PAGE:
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Ricky DEAN, Administrator of the Estate of Olivia Darlene Flores, Plaintiff, v. Ravon Walser ROUSSEAU, Defendant.
¶ 1 Plaintiff Ricky Dean, administrator of the estate of Olivia Darlene Flores, appeals from two Orders granting Motions to Dismiss filed by unnamed defendants Southern General Insurance Company (“Southern General”) and National General Insurance Company (“National General”). For the reasons stated herein, we affirm the Orders of the trial court.
¶ 2 On 12 November 2020, plaintiff filed a complaint for wrongful death and survivorship damages against Ravon Walser Rousseau. Plaintiff alleged that on 14 November 2018, Ms. Flores was involved in a collision with Mr. Rousseau while operating a taxi cab for Taxi Universal, Ms. Flores's employer. The complaint alleges that at the time of the collision with Ms. Flores, Mr. Rousseau was racing with a second vehicle and driving at excessive speeds. The driver of the second vehicle fled the scene and was never identified. Mr. Rousseau also fled the scene but was later apprehended and charged with second-degree murder and felonious hit and run; he pled guilty and was sentenced to fifteen years in prison. Ms. Flores was pronounced dead at the scene. Mr. Rousseau did not have car insurance, however, Ms. Flores's insurance policies with Southern General and National General included uninsured motorist coverage.
¶ 3 On 12 November 2020, a Civil Summons was issued against Southern General. Service of the Summons and Complaint as to Southern General and National General 1 were made through the Commissioner of Insurance on 1 December 2020 and 26 January 2021, respectively. Southern General filed an Answer and Motion to Dismiss on 29 December 2020 and National General filed an Answer and Motion to Dismiss on 15 February 2021. Both Southern General and National General claimed that plaintiff's claim should be dismissed for failure to state a claim upon which relief may be granted pursuant to North Carolina Rules of Civil Procedure Rule 12(b)(6) because plaintiff failed to serve the unnamed defendants within the applicable statute of limitations.
¶ 4 The trial court granted Southern General's motion to dismiss pursuant to Rule 12(b)(6) on 17 May 2021 and National General's motion to dismiss pursuant to Rule 12(b)(6) on 20 May 2021. The trial court entered an Amended Default Judgment against Mr. Rousseau on 8 June 2021. Plaintiff entered Notice of Appeal from the two Orders granting the Southern General and National General Motions to Dismiss on 1 July 2021.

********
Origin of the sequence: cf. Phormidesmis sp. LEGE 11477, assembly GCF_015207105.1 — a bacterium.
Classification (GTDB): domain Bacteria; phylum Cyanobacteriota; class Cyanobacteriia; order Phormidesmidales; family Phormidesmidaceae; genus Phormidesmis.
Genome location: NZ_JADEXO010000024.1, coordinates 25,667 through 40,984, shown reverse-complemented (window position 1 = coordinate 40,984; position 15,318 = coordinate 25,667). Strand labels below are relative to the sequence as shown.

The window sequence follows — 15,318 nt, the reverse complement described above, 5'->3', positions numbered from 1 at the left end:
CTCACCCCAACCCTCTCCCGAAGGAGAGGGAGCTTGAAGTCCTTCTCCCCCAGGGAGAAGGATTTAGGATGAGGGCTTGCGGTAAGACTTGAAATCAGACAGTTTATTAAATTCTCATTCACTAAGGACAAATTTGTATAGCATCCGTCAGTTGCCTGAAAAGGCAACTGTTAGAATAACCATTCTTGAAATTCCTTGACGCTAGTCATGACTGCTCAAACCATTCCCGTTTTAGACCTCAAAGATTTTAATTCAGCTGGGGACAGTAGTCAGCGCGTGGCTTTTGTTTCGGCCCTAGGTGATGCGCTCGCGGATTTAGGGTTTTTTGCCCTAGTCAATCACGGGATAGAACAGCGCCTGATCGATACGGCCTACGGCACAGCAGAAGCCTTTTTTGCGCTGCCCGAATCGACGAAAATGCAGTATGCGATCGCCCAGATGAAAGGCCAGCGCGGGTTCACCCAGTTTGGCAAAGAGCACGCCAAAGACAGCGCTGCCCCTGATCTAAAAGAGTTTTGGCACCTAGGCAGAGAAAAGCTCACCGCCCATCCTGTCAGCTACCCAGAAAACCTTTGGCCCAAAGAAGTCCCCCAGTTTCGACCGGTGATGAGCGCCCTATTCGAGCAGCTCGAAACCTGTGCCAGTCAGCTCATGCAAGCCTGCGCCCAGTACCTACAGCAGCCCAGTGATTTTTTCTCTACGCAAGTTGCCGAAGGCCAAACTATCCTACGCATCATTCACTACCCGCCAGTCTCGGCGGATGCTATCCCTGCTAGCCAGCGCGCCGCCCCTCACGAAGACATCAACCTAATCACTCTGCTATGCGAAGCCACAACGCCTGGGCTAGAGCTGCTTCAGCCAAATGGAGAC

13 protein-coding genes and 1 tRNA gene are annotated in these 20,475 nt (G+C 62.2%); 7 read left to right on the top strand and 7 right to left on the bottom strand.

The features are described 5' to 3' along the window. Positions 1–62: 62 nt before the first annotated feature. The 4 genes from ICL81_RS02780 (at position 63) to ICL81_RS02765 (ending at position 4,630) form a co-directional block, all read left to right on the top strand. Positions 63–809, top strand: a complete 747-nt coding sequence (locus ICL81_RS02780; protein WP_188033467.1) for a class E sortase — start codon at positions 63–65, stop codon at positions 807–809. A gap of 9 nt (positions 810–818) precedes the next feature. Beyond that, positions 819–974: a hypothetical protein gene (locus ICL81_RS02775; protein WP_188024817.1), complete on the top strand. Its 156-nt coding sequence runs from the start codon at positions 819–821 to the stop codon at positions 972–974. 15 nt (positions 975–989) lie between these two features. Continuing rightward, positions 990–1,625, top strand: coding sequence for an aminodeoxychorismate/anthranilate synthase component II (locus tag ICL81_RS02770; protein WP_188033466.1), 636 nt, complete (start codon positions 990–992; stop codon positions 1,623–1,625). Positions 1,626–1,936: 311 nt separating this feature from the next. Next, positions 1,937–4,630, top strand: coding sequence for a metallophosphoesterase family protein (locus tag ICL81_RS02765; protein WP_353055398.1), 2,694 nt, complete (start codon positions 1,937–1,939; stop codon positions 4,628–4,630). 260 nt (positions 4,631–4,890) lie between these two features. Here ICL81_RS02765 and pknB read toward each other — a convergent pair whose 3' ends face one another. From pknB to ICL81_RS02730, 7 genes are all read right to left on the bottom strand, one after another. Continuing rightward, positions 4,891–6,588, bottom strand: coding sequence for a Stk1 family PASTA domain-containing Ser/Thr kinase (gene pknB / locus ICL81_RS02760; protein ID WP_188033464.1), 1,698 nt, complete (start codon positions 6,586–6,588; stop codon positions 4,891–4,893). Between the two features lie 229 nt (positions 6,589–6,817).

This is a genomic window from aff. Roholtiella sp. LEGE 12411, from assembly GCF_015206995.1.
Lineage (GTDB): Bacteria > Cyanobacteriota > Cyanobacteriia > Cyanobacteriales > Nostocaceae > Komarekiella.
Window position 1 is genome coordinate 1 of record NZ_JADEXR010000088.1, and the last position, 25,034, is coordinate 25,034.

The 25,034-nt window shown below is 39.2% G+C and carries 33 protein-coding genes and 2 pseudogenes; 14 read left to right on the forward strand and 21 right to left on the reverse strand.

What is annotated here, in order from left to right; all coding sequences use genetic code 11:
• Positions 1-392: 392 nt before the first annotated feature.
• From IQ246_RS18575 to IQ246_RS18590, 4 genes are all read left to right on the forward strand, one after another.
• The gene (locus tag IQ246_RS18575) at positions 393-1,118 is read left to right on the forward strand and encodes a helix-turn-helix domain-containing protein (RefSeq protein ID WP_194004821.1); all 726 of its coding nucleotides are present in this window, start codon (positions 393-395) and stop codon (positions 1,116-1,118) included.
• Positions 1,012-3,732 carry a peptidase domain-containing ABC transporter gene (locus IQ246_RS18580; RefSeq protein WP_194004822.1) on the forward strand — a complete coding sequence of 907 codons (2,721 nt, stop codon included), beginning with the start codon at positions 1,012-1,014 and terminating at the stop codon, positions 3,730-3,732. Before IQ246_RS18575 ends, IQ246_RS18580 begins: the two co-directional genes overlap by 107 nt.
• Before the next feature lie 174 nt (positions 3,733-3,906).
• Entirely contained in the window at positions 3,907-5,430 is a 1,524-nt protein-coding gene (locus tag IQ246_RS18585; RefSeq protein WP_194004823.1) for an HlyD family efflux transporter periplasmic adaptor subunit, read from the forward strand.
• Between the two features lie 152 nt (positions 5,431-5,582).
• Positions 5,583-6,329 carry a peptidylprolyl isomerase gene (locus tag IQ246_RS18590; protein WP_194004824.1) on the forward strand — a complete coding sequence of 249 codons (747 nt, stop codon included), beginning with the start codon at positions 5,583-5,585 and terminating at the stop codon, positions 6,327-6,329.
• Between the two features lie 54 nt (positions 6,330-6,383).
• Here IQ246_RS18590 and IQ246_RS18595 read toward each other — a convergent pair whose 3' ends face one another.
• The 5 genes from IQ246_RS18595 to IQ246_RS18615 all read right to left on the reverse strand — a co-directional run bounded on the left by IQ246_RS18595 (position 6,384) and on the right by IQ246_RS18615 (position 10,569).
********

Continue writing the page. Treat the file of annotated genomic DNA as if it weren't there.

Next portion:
¶ 5 Plaintiff appeals from grants of a 12(b)(6) motion to dismiss. On appeal, plaintiff argues that decisions from this Court regarding similarly situated litigants are inconsistent. This line of cases includes Thomas v. Washington, 136 N.C. App. 750, 525 S.E.2d 839 (2000), Davis v. Urquiza, 233 N.C. App. 462, 757 S.E.2d 327 (2014), and Powell v. Kent, 257 N.C. App. 488, 810 S.E.2d 241, disc. rev. denied, 371 N.C. 338, 813 S.E.2d 857 (2018). These cases have been interpreted as standing for the proposition that service of the complaint and summons on an unnamed defendant uninsured motorist carrier must occur before the expiration of the applicable statute of limitations.
¶ 6 “The motion to dismiss under N.C. R. Civ. P. 12(b)(6) tests the legal sufficiency of the complaint.” Simpson v. Sears, 231 N.C. App. 412, 414, 752 S.E.2d 508, 509 (2013). “In ruling on the motion the allegations of the complaint must be viewed as admitted, and on that basis the court must determine as a matter of law whether the allegations state a claim for which relief may be granted.” Stanback v. Stanback, 297 N.C. 181, 185, 254 S.E.2d 611, 615 (1979) (citations omitted). “This Court must conduct a de novo review of the pleadings to determine their legal sufficiency and to determine whether the trial court's ruling on the motion to dismiss was correct.” Leary v. N.C. Forest Prods., Inc., 157 N.C. App. 396, 400, 580 S.E.2d 1, 4, aff'd per curiam, 357 N.C. 567, 597 S.E.2d 673 (2003).
¶ 7 In order for an uninsured motorist carrier to be bound by a judgment against an uninsured motorist, the insurer must be “served with copy of summons, complaint or other process in the action against the uninsured motorist by registered or certified mail, return receipt requested, or in any manner provided by law ․” N.C. Gen. Stat. § 20-279.21(b)(3)(a) (2021). “The insurer, upon being served as herein provided, shall be a party to the action between the insured and the uninsured motorist though not named in the caption of the pleadings and may defend the suit in the name of the uninsured motorist or in its own name.” Id.
¶ 8 N.C. Gen. Stat. § 20-279.21(b)(3)(a) does not specify a time limitation for service of the uninsured motorist carrier. However, the North Carolina Rules of Civil Procedure provide that “[a] civil action is commenced by filing a complaint with the court.” N.C. R. Civ. P. 3(a) (2021). The Rules go on to state that “[u]pon the filing of a complaint, summons shall be issued forthwith, and in any event within five days.” N.C. R. Civ. P. 4(a). “Personal service or substituted personal service of summons as prescribed by Rule 4(j) and (j1) must be made within 60 days after the date of the issuance of summons.” N.C. R. Civ. P. 4(c).
¶ 9 In Thomas, the plaintiff instituted an action to recover for personal injuries from a car accident before the statute of limitations applicable to automobile negligence expired and properly issued summons against both individual defendants, who were properly served. Thomas, 136 N.C. App. at 753, 525 S.E.2d at 841. A series of alias and pluries summonses were issued and directed to the named defendants, but the uninsured motorist carrier was not served within the statutory time limit. Id. The plaintiff argued that because her action against the uninsured motorist carrier arose from a contract of insurance, the statute of limitations did not apply, and that her action was kept alive through alias and pluries summonses. Id. at 754, 525 S.E.2d at 842. This Court rejected the plaintiff's arguments in affirming the trial court's grant of summary judgment, holding that the applicable statute of limitations, “which begins running on the date of the accident, also applies to the uninsured motorist carrier[ ]” and that “the provisions relating to issuance of alias or pluries summonses did not apply, as both individual defendants were served personally with the original summons.” Id. at 754-56, 525 S.E.2d at 842-43.